Sometimes when flying a plane, a pilot may encounter wind shear. What does it mean when a pilot faces this natural weather phenomenon? Discover what wind shear is and the factors that contribute to its formation.
What is Wind Shear?
Most of the time, we encounter the term ‘wind shear’ when thinking about aviation, but did you know that wind shear plays a role in the development of tornadoes? Were you aware that wind shear can tear hurricanes apart, thereby reducing their overall strength? Wind shear also helps wind turbines spin around and around at top speeds.
This type of wind shear travels at different heights or in a vertical direction. When you see a strong thunderstorm rolling through, you can thank vertical wind shear for influencing such conditions. That is, during a vertical shear, the change in winds at this given height impacts (and can even diminish) the strength of a thunderstorm. This type of wind shear can influence both changes in wind direction and in speed.
This type of wind shear occurs over a horizontal distance, usually influencing directional changes. A plane might encounter horizontal wind shear when flying near mountainous areas or when passing directly through a front. A front is simply a boundary between two different masses of air in the atmosphere. These air masses can be either cold or warm.
What Causes Wind Shear?
One not-so-pleasant side effect of a thunderstorm is the production of wind shear. In a thunderstorm, you will often see wind shear in the vicinity of a microburst. Microbursts are really small yet intense downbursts that can lead to the formation of hazardous vertical and horizontal wind shears.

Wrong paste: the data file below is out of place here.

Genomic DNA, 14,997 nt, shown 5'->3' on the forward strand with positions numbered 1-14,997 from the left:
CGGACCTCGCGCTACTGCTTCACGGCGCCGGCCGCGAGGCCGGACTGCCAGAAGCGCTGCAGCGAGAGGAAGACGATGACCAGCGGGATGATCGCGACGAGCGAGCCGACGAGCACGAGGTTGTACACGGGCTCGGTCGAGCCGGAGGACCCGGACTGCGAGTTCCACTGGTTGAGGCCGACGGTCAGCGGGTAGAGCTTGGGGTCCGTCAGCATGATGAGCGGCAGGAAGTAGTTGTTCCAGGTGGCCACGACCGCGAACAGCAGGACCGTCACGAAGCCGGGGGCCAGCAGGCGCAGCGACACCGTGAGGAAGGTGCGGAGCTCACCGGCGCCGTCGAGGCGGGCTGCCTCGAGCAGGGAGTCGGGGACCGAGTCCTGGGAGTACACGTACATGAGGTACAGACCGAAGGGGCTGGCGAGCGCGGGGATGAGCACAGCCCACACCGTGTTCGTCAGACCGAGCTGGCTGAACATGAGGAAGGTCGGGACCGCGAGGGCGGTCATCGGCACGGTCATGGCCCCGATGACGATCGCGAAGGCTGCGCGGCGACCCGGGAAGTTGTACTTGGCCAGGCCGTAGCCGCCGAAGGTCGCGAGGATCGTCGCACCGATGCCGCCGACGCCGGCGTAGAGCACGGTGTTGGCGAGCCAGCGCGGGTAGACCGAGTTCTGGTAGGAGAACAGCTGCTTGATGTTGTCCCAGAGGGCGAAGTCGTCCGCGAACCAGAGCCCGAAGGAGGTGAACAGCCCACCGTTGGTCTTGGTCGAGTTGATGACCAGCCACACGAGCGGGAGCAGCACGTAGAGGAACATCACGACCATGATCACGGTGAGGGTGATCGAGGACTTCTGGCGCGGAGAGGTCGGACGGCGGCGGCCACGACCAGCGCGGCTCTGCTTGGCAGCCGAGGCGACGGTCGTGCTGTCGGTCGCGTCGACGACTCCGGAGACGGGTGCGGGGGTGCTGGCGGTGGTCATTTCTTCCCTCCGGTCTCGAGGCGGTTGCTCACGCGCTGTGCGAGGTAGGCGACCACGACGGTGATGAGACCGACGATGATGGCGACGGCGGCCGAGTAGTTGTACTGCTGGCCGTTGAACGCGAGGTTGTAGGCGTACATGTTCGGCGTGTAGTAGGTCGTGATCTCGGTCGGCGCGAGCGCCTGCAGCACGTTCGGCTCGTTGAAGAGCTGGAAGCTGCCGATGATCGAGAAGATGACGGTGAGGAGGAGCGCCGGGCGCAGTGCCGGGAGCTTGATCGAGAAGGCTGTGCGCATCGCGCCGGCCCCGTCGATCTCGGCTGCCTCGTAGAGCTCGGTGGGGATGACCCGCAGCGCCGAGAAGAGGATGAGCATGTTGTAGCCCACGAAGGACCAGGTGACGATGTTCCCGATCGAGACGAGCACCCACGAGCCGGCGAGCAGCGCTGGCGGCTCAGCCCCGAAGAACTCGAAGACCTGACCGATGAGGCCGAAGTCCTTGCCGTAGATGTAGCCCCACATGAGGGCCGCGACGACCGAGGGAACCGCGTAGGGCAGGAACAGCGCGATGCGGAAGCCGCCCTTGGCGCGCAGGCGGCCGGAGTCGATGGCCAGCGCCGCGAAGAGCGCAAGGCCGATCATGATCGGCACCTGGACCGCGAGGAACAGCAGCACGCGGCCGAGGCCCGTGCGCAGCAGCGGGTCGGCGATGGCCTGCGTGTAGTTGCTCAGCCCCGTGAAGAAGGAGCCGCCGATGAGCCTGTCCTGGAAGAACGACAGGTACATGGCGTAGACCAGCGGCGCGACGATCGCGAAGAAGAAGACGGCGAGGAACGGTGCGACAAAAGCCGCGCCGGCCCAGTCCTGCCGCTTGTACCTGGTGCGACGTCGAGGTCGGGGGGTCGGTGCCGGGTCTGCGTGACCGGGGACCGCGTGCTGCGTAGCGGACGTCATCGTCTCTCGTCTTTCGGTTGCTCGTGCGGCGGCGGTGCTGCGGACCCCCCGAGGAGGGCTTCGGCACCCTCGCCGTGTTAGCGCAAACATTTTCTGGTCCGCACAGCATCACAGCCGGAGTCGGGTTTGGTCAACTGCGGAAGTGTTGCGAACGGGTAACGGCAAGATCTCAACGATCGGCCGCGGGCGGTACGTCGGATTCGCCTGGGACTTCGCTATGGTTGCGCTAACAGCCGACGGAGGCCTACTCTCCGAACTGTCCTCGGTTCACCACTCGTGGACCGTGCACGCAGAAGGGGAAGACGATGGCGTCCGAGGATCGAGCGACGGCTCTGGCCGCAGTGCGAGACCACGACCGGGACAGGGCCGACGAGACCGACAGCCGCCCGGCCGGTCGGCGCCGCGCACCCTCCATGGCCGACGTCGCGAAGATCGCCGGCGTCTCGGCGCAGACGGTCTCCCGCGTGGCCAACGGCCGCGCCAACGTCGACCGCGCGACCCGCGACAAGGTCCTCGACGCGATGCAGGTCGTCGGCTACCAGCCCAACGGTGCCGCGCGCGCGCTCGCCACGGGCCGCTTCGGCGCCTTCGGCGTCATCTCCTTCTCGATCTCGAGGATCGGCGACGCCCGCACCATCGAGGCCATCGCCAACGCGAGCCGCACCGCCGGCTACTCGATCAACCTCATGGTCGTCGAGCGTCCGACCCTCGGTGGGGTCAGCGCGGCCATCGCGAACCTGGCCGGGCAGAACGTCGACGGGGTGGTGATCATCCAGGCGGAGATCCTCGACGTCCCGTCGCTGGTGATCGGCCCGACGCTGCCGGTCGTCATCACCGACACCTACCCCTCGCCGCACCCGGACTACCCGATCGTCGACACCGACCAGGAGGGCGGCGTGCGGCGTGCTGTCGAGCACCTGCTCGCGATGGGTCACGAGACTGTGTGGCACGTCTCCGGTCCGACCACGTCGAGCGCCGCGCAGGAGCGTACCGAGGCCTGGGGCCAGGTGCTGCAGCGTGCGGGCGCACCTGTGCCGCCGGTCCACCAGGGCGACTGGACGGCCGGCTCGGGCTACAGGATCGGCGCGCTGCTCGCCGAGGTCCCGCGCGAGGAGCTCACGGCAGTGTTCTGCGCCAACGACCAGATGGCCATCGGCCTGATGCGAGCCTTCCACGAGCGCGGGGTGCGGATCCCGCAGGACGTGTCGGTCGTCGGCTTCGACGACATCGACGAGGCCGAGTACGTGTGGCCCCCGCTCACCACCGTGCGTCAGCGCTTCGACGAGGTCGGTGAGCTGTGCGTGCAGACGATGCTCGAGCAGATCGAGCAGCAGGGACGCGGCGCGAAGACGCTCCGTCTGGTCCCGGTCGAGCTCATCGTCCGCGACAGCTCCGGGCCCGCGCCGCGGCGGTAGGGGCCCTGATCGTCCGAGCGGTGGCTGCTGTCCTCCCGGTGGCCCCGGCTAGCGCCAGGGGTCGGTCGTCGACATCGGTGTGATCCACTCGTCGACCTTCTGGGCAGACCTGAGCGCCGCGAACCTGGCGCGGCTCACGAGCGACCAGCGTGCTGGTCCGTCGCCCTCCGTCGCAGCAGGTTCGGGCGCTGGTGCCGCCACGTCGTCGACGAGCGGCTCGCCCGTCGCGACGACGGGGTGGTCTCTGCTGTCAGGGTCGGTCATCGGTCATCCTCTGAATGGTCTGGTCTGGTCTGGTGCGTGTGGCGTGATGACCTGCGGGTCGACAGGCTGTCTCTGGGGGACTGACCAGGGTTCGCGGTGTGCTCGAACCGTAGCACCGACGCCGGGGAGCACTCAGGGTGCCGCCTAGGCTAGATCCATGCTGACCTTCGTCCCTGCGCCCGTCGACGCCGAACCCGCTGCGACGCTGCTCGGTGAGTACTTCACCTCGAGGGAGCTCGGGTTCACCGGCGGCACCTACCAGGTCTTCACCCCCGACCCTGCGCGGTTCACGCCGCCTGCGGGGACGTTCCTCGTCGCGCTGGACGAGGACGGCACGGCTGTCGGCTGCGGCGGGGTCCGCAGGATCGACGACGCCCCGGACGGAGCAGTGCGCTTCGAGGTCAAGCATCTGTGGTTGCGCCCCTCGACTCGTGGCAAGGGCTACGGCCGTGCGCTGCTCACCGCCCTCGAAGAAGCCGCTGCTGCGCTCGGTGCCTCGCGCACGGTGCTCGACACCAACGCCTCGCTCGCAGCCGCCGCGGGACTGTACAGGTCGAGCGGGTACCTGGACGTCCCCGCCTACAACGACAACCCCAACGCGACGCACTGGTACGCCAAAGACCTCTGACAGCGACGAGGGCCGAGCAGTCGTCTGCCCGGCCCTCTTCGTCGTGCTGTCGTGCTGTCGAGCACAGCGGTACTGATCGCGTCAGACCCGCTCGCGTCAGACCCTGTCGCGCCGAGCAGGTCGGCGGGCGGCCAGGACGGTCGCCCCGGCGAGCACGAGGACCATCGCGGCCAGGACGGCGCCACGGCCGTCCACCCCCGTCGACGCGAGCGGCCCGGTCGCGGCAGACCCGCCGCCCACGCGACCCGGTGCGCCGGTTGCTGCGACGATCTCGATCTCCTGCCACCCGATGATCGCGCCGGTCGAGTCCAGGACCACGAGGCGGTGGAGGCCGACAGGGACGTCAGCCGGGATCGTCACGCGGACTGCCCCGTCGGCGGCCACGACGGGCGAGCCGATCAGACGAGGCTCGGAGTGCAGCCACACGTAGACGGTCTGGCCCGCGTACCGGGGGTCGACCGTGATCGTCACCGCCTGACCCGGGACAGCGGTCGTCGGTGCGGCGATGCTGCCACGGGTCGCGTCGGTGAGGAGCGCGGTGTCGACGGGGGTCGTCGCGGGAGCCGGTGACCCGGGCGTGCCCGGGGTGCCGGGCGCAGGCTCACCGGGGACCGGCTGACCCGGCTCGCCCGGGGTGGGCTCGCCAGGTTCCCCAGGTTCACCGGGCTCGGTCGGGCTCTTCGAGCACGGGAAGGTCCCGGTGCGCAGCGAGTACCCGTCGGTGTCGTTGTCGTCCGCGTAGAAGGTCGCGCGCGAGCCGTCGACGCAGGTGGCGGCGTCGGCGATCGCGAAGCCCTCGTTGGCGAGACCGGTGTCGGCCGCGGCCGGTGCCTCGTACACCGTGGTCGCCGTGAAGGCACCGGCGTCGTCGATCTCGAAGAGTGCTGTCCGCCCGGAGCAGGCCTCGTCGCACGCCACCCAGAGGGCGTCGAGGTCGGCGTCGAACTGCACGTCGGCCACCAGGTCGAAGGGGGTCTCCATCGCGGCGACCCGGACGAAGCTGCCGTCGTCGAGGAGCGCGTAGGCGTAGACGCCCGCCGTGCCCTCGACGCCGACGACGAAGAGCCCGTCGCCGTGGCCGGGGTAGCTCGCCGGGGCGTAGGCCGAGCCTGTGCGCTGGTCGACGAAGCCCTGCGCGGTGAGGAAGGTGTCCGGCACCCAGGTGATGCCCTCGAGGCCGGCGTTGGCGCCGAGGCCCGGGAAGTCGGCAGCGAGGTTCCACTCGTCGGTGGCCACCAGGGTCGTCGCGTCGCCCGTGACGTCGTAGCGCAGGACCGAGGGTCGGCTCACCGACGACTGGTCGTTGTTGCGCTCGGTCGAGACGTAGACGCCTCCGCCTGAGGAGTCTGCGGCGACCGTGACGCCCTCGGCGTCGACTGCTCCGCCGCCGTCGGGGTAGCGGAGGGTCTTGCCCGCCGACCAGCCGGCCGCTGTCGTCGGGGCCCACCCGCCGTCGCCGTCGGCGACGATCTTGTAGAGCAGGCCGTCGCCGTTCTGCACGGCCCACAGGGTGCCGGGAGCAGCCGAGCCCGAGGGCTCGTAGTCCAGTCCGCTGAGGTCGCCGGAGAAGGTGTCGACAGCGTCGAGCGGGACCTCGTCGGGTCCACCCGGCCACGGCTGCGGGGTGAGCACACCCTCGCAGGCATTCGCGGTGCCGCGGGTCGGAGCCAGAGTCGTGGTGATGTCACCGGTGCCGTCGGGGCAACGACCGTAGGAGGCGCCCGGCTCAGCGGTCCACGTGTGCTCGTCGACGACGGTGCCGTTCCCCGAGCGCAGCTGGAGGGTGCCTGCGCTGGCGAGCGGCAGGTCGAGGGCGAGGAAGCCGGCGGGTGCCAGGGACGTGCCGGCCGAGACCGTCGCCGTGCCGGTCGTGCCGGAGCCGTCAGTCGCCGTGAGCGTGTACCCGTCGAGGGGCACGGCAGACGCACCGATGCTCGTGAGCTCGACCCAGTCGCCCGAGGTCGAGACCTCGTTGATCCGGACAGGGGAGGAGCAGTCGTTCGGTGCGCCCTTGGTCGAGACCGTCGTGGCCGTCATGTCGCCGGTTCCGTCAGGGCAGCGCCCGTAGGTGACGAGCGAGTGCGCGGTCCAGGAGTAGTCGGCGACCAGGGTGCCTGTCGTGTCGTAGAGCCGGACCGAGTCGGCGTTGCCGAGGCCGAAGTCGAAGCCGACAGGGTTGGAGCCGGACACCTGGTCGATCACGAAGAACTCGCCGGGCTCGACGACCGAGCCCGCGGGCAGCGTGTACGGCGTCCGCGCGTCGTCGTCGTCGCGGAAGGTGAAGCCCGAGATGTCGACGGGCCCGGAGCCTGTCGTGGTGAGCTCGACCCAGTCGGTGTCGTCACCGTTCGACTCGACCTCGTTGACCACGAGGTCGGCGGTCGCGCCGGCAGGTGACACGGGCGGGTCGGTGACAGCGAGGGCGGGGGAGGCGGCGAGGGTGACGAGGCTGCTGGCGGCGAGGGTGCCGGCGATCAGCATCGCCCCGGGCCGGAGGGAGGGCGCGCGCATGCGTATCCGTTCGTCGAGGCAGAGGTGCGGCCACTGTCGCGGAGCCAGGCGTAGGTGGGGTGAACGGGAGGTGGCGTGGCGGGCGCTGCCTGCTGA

Think of a downburst as a fast-moving air current that flows in a downward direction. During a downburst, air will rush towards the surface of the ground at a high speed and spread out in all directions.
Sometimes, the speed at which it spreads can be over 100 mph. Because wind is spreading in different directions and at varying speeds, it is common to experience wind shear near these downbursts.
Have you ever walked outside only to notice that it is hazy? When catching a sunset, have you ever witnessed a sun that looks very red as it begins to set? Both of these phenomena are often caused by temperature inversions. Temperature inversions occur when the temperature of the air gets colder as you get closer to the surface of the earth. In normal cases, air near the surface of the earth is a lot warmer than the air above it. Typically, overnight cooling causes temperature inversions.
If this takes place in conjunction with high winds (what meteorologists call a ‘jet stream’), wind shear can form very close to the ground.
Wind encounters a lot of obstacles. These obstacles range from tall buildings to hills to a forest of trees.
Sometimes, wind shear is formed when the wind must flow around these types of obstacles. Depending on how fast the wind is flowing and the angle at which the wind hits the obstacle, the severity of wind shear can vary.
Wind shear is the change in speed and direction of wind over a short distance. It is most often caused by microbursts from thunderstorms, temperature inversions, and surface obstructions. There are two different types of wind shear patterns: horizontal and vertical. Commonly, pilots must pay close attention to wind shear as they navigate aircraft.